The third force is the suppliers’ bargaining power and is concerned with the relationship that subsists between an entity and its suppliers. They may pressurize an industry through variables such as quality reductions or price increments (Indiatsy, Mucheru, Mandere, Bichanga, & Gongera, 2014, p. 78). In the Chinese case, an entity must ensure that it conducts a good research to establish the consumption behaviour of buyers, and then identify those suppliers that offer a wide range of items to ensure that they must make sales on some brands.

 The fourth force is the entry barriers and describes how easy and quickly an entity can enter a market and increase the competition amongst the existing companies. Companies wishing to enter China have several ways and include: exporting, licensing and franchising, selling online, having a representative office, or through investing (EU SME Centre, n.d, pp. 2-27). However, investors face restrictions and the common ones include the government policies and regulations, patents, tariffs and quotas. For instance, figure 1 below shows the restrictions on products that foreign retailers trade in.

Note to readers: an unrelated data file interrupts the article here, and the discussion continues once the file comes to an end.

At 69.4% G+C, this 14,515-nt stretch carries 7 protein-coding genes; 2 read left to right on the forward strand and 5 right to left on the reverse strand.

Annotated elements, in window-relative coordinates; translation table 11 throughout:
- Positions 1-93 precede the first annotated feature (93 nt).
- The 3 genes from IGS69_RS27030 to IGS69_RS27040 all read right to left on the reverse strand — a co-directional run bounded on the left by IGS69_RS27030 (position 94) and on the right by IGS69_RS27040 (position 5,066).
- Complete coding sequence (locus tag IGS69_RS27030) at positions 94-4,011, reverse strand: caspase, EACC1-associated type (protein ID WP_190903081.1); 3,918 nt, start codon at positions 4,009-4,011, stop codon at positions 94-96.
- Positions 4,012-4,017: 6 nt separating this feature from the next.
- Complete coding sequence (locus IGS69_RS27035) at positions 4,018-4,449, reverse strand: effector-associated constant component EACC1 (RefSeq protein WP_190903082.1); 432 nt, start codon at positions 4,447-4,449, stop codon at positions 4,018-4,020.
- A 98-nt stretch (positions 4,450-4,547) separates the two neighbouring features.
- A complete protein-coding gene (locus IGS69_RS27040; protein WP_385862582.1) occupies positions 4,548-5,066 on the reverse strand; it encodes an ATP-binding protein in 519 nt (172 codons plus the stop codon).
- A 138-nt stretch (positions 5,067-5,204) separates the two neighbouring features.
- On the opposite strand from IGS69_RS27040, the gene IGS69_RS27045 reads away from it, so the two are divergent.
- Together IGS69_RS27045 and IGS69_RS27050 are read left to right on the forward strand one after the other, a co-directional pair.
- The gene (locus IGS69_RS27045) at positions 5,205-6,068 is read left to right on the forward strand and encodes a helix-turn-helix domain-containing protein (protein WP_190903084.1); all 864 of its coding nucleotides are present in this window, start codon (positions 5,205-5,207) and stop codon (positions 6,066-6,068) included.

The fifth industry force is the rivalry among competitors. Companies joining the Chinese market should appreciate that there exists competitors who offer the same line and range of products as they plan to do. They should understand that a customer will always switch to the competitors whenever the brands they are offering fail to please them. In the car business, for instance, Gerrits, Zhang, Klotz, Xu, and Xie (2014) advices that the best starting point is having an understanding of the target customers’ needs and perform objective health checks so as to establish how well one’s brands are satisfying the customers. Such a move would help an organisation to keep its customers and also lure customers from its competitors.

 Generic Strategies/ Strategic Choice

 Given the five forces discussed above, Porter developed some strategies to be used by an organisation depending on the force at play.

 Cost leadership strategy that entails the production of services or products at the least price in the industry (Oxford Learning Lab Ltd, 2015). Companies joining the Chinese market can adopt this technique, though it may not be the best since the buyers are always willing to pay a premium for brands they value and trust (Frog, 2013; Wang, 2012).